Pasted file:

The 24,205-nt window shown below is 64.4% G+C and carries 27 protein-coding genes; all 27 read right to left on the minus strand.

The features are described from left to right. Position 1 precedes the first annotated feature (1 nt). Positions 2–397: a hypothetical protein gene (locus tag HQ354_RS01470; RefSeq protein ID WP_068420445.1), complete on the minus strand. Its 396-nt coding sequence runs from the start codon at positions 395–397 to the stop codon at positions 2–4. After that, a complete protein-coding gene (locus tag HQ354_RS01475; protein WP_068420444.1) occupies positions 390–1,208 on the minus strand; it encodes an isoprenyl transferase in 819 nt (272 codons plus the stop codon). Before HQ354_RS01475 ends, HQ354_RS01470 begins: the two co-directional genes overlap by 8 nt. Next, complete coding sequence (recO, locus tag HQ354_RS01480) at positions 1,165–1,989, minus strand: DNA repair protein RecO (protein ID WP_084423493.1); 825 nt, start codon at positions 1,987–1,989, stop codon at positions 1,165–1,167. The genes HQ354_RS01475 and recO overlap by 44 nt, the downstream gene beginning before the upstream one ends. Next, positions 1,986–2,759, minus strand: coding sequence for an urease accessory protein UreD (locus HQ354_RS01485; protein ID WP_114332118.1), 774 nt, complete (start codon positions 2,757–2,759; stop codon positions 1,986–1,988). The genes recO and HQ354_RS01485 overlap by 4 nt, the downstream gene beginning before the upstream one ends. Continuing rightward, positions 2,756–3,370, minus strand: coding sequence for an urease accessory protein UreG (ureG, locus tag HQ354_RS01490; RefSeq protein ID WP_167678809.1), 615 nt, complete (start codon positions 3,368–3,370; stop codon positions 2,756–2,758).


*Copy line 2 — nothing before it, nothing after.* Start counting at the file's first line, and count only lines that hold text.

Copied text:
The features are described from left to right. Position 1 precedes the first annotated feature (1 nt). Positions 2–397: a hypothetical protein gene (locus tag HQ354_RS01470; RefSeq protein ID WP_068420445.1), complete on the minus strand. Its 396-nt coding sequence runs from the start codon at positions 395–397 to the stop codon at positions 2–4. After that, a complete protein-coding gene (locus tag HQ354_RS01475; protein WP_068420444.1) occupies positions 390–1,208 on the minus strand; it encodes an isoprenyl transferase in 819 nt (272 codons plus the stop codon). Before HQ354_RS01475 ends, HQ354_RS01470 begins: the two co-directional genes overlap by 8 nt. Next, complete coding sequence (recO, locus tag HQ354_RS01480) at positions 1,165–1,989, minus strand: DNA repair protein RecO (protein ID WP_084423493.1); 825 nt, start codon at positions 1,987–1,989, stop codon at positions 1,165–1,167. The genes HQ354_RS01475 and recO overlap by 44 nt, the downstream gene beginning before the upstream one ends. Next, positions 1,986–2,759, minus strand: coding sequence for an urease accessory protein UreD (locus HQ354_RS01485; protein ID WP_114332118.1), 774 nt, complete (start codon positions 2,757–2,759; stop codon positions 1,986–1,988). The genes recO and HQ354_RS01485 overlap by 4 nt, the downstream gene beginning before the upstream one ends. Continuing rightward, positions 2,756–3,370, minus strand: coding sequence for an urease accessory protein UreG (ureG, locus tag HQ354_RS01490; RefSeq protein ID WP_167678809.1), 615 nt, complete (start codon positions 3,368–3,370; stop codon positions 2,756–2,758).